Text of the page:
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Amazon Warehouses Limit Shipments Because of Coronavirus

Amazon to Stop Accepting Nonessential Products at Warehouses in Light of Coronavirus Concerns

HEMEL HEMPSTEAD, ENGLAND - NOVEMBER 25:  The Amazon Fulfilment Centre prepares for Black Friday on November 25, 2015 in Hemel Hempstead, England. Black Friday has now overtaken Cyber Monday as Amazon.co.uk's busiest day with 5.5million items sold on the day last year.  (Photo by Jeff Spicer/Getty Images)

After a huge increase in orders following the coronavirus outbreak, Amazon has made the decision to temporarily stop accepting "nonessential product" shipments into its warehouses, according to a memo the company shared with its sellers on Tuesday. Instead, Amazon will prioritise shipments of "household staples, medical supplies, and high demand products." These products include baby products, health and household products (including personal-care appliances), beauty and personal care products, grocery items, industrial and scientific items, and pet supplies.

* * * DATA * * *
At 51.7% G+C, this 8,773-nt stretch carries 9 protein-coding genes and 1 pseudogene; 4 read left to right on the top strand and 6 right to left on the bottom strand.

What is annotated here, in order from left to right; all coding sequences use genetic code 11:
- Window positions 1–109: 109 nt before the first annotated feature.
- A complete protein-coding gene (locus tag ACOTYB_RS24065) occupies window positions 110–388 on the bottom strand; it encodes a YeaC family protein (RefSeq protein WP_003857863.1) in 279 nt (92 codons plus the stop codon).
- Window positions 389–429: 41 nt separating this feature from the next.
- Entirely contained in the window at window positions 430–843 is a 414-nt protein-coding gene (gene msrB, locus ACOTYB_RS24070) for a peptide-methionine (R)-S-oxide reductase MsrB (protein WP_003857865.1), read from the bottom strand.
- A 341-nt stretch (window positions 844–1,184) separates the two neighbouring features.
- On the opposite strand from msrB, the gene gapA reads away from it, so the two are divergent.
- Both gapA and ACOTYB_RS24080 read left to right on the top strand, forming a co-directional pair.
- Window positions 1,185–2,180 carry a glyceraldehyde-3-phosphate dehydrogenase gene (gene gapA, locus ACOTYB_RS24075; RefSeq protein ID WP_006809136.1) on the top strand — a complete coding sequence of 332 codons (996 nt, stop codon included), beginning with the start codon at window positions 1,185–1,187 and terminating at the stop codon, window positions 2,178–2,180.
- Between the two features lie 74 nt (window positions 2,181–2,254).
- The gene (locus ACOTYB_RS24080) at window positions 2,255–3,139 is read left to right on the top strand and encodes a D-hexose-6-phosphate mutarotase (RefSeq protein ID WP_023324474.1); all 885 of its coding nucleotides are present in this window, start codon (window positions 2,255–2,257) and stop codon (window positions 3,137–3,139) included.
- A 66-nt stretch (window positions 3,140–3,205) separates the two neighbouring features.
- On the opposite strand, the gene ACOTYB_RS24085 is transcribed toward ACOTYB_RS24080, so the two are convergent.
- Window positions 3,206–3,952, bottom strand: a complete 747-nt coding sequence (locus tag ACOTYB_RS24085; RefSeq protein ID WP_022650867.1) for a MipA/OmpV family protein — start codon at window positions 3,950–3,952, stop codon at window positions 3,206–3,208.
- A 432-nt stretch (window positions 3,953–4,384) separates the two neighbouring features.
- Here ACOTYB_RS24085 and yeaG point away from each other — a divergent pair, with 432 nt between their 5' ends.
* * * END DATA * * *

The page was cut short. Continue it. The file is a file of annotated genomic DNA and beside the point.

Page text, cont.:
This new restriction, which will last at least through 5 April, will mostly impact third-party sellers and merchants who sell directly to Amazon; these sellers will now have to find other ways to ship their products out to consumers. Sellers who already package and ship their own goods won't be affected, and any products already in Amazon warehouses or in transit to Amazon facilities will also remain unaffected.

"We are seeing increased online shopping and as a result some products such as household staples and medical supplies are out of stock," Amazon said in an email statement to POPSUGAR. "With this in mind, we are temporarily prioritising household staples, medical supplies, and other high-demand products coming into our fulfillment centres so we can more quickly receive, restock, and deliver these products to customers. We understand this is a change for our selling partners and appreciate their understanding as we temporarily prioritise these products for customers."

For anyone turning to the site for indoor activities and entertainment to keep busy during this difficult time, nonessential shipments to consumers will not be suspended — they may just take longer and cost more to ship.

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